Going to university abroad

Applying to University in the US

Applying to American universities is no mean feat. Before you worry about the difference between “trousers” and “pants” and “rubber” and “eraser,” there’s a whole application process to think about! An important language difference in this context is that “school”, “college” and “university” are used interchangeably. Although this page may be lengthy, if you’re keen or serious about going to university abroad then read all of the below – it’s essential!

Where to start?

America is a huge place and there are more than 5,000 universities stretching from the mountains of Hawaii to the centre of New York City. Compare this to a mere 130 universities in the UK, and you’ll be wondering where to even begin. With the vast number of universities comes a huge range of type, quality and suitability of university, so it’s important you learn about and are committed to the application process, to make sure you find the place that’s right for you.

A good place to start is by thinking about the aspects of a university that are important to you. For example, you may be particularly interested in the courses offered, the academic standing of the university, its location (and the weather!), the extracurriculars available, the cost of attendance and finance options. With these in mind, you can start to narrow down which universities might be suitable for you. Start with a list of 20 or so universities, and with more research you should be aiming to cut that down to between seven and ten (including safety schools and reach schools).

Start EARLY. There’s a lot to get your head around, and the process can take much longer than a typical UCAS application. Start researching well over a year before you apply (applications are typically due the December of Year 12, but vary from school to school). The Fulbright Commission offers lots of information for students wishing to make the move across the pond.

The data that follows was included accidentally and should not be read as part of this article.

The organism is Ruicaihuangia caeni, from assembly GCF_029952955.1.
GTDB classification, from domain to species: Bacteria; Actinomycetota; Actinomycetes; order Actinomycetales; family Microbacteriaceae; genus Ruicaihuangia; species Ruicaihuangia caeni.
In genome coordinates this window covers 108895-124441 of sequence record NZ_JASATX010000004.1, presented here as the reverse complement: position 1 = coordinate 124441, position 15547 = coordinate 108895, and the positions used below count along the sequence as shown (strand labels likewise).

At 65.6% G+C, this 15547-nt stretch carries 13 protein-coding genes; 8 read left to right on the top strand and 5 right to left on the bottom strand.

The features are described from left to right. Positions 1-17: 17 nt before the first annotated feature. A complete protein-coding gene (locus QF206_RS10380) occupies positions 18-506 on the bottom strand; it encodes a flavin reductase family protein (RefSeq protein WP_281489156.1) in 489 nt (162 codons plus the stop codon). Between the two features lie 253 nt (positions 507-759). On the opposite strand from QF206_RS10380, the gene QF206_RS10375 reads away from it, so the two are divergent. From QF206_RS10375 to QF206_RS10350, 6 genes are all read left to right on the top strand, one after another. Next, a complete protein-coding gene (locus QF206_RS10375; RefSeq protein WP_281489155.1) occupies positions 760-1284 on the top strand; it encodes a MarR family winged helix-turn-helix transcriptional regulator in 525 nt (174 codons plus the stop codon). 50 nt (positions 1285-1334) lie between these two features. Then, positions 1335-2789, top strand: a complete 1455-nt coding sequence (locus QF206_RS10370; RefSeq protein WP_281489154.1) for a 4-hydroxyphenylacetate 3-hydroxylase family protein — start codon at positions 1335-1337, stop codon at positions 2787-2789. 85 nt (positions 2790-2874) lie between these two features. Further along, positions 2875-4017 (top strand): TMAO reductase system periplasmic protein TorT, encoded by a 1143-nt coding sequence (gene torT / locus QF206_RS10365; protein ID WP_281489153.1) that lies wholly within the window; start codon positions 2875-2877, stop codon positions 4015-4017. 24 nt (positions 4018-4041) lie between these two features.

You’ve probably heard that the cost of going to university is extortionate, for full details click here.


Academics

Most American universities and colleges have a four-year liberal arts programme. You will take a wide range of courses in your first year, before declaring what you want to “major” in in your second. So, you do not apply to a specific department, but rather just to the school itself. This is particularly useful if you’re not sure what you want to study yet! American degrees are more tailor made, and you can select your individual modules as you progress through your four years; you’ll rarely select exactly the same modules as anybody else, so your degree choice will really be unique. Typically, you will be expected to complete a “core curriculum”, which will include some maths, English, a modern language, and some other basic courses. These are great and allow you to broaden your horizons and gain new perspectives academically.